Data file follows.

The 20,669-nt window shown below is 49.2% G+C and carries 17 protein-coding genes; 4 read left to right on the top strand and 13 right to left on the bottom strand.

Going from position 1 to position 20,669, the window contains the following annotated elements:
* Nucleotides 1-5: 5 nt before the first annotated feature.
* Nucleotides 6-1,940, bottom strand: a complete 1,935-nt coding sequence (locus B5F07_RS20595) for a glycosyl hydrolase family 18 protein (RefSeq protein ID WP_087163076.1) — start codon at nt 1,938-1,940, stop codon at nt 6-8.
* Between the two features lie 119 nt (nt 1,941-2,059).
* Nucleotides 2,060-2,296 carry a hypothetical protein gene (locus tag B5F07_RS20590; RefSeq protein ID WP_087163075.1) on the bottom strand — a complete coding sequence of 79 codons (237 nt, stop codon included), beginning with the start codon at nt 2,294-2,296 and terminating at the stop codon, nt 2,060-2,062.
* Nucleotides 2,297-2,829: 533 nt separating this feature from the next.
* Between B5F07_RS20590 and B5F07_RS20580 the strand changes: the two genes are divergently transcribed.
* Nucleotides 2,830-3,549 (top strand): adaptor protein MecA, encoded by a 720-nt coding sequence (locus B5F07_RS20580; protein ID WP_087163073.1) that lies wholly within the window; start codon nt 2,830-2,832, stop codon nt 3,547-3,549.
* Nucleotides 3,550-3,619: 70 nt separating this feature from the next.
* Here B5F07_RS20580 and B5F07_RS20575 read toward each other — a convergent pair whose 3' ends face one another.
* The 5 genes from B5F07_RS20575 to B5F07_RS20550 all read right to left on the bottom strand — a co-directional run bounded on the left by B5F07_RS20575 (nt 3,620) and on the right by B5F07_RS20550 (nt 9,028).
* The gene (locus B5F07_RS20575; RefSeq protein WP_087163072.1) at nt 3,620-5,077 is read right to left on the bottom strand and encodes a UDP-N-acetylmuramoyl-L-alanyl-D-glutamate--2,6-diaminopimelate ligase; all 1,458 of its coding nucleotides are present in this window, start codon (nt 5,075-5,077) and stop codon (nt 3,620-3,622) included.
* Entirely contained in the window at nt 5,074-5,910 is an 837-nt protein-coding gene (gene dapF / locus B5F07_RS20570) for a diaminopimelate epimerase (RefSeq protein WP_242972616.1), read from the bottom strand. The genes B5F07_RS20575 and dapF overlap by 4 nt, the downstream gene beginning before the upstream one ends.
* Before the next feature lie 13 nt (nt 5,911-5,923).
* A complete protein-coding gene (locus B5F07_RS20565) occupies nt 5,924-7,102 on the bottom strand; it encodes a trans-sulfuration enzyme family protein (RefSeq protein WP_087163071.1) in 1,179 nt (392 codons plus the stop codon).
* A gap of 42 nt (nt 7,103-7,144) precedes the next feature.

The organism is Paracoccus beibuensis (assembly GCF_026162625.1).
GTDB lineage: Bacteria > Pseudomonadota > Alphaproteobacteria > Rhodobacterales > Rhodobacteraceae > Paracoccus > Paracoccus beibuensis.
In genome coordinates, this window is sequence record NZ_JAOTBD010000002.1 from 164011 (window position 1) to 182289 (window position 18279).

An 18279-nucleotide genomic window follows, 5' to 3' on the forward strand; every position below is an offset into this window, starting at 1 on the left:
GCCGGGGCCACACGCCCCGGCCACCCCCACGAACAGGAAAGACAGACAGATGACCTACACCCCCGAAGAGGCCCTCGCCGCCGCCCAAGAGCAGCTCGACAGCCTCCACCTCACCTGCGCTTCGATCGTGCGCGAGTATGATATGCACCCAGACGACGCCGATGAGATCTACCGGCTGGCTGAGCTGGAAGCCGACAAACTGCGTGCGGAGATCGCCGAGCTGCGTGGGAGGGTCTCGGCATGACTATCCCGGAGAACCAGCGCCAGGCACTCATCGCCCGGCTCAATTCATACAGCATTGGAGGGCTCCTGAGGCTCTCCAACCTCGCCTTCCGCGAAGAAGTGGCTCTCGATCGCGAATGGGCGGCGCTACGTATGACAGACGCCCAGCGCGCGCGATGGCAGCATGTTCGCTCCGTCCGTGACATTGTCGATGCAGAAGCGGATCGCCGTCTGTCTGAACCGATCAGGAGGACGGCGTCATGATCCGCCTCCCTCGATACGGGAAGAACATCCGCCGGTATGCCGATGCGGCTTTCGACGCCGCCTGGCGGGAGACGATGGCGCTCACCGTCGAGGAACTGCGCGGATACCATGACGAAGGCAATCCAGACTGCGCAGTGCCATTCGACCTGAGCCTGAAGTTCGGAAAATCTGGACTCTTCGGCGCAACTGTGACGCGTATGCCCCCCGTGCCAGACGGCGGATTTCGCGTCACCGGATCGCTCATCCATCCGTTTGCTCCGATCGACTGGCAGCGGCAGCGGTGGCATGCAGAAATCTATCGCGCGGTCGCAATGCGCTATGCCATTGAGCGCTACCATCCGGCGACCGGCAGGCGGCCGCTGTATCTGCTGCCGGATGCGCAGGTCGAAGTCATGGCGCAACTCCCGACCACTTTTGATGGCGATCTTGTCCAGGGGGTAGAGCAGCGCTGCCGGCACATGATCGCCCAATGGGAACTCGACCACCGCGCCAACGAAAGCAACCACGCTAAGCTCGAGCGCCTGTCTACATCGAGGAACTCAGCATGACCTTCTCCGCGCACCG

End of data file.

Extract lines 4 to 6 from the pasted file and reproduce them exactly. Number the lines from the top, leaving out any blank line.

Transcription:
* Nucleotides 6-1,940, bottom strand: a complete 1,935-nt coding sequence (locus B5F07_RS20595) for a glycosyl hydrolase family 18 protein (RefSeq protein ID WP_087163076.1) — start codon at nt 1,938-1,940, stop codon at nt 6-8.
* Between the two features lie 119 nt (nt 1,941-2,059).
* Nucleotides 2,060-2,296 carry a hypothetical protein gene (locus tag B5F07_RS20590; RefSeq protein ID WP_087163075.1) on the bottom strand — a complete coding sequence of 79 codons (237 nt, stop codon included), beginning with the start codon at nt 2,294-2,296 and terminating at the stop codon, nt 2,060-2,062.